The Vermont Community Foundation announced today that it has awarded another $670,500 in grants to help individuals, businesses, farms, and downtowns recover from the devastating flooding across the state earlier this month. The new round of grants from the Foundation’s VT Flood Response & Recovery Fund 2023 follows $330,600 in grants awarded last week. The total amount awarded from the fund now exceeds $1 million. The fund has raised $4.4 million in gifts and commitments since it was announced on July 11. That total includes $2.8 million in gifts and $1.6 million in pledges.
The latest grants will support nonprofits that are helping residents of flooded mobile home parks and assisting towns as they rent dumpsters to haul away immense piles of flood-related trash and debris. The money will cover emergency home repairs and transitional housing; and help farmers who lost an entire season of corn, berries, cut flowers, and other products to a wave of water and mud.
Funding will help businesses whose spaces and inventory were destroyed. It will also support nonprofit organizations across the state that are working to assist vulnerable populations affected by the floods, including people with mental health needs, people with low incomes, and older Vermonters who rely on Meals and Wheels and other services.
“We are eager to deliver assistance as quickly as possible to the people and places that need it most. Through the incredible generosity of everyone who has contributed to the flood fund, we are helping people around the state with the mammoth task of recovering from this disaster,” said Dan Smith, president and CEO of the Vermont Community Foundation. “We are deeply grateful to all the people who are leaning in and stepping up to help. Together we can bring the hope and resources needed to continue responding in the days and months ahead.”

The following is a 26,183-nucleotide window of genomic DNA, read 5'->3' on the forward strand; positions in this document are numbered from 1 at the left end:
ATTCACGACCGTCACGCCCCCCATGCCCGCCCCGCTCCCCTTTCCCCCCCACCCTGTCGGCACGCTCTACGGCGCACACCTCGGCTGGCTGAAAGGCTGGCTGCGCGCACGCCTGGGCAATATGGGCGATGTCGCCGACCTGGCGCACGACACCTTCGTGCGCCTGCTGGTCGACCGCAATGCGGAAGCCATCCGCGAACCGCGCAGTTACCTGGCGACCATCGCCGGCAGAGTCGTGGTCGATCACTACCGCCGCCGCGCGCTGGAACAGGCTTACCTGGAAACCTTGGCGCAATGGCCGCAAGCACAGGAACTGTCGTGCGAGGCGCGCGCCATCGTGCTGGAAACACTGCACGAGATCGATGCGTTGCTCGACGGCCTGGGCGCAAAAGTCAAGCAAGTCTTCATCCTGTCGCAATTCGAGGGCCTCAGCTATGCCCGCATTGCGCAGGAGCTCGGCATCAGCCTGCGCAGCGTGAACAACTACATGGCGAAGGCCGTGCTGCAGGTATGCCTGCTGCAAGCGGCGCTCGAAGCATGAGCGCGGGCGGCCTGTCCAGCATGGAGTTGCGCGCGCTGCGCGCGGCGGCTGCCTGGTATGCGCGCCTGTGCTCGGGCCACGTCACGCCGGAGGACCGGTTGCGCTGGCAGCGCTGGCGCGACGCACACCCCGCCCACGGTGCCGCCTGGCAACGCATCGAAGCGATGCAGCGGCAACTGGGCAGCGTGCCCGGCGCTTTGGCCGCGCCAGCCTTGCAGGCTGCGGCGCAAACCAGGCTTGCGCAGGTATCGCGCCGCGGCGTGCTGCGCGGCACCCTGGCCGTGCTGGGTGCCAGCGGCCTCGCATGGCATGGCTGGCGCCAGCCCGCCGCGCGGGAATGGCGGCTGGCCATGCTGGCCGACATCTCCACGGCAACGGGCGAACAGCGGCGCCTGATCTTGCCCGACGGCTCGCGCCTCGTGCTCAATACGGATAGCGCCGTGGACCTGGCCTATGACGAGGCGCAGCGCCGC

The VT Flood Response & Recovery Fund 2023 was created immediately after torrential rains turned large parts of the state into a mud-drenched disaster zone. In just over two weeks, donations large and small have poured in from individuals, companies, Vermont music luminaries, and children running lemonade stands and “hopebox” derbies.
Money from the fund has been awarded to dozens of nonprofit organizations, with more to come in future grant awards from the fund.
“This second round of grants continues to focus on getting funding out thoughtfully and quickly to communities in all of the impacted areas. There is an added emphasis in this round on clean-up efforts with grants going to help purchase sump pumps and dehumidifiers, to bring in dumpsters for towns, and to start the cleanup of Vermont’s rivers and watersheds,” said Holly Morehouse, vice president of Grants & Community Impact at the Vermont Community Foundation. “This round also has a strong focus on food access and includes grants to provide meals for volunteers, deliver food to seniors, ensure neighbors have groceries and water, and support food shares for those who have lost access to local produce and/or culturally significant crops.”
Visit vermontcf.org/floodfundstrategy for a deeper look at how the Vermont Community Foundation plans to distribute current and future donations to the VT Flood Response & Recovery Fund 2023.
Several organizations have led the campaign for giving to the fund. The National Life Group matched donations made through its Do Good Fest fundraiser for a planned $1.5 million contribution, the largest gift to the fund so far. The TD Charitable Foundation, the giving arm of TD Bank, donated $150,000. Vermont Public launched a special campaign to benefit the flood fund, and music artists ranging from Grace Potter to Noah Kahan have jumped in to help.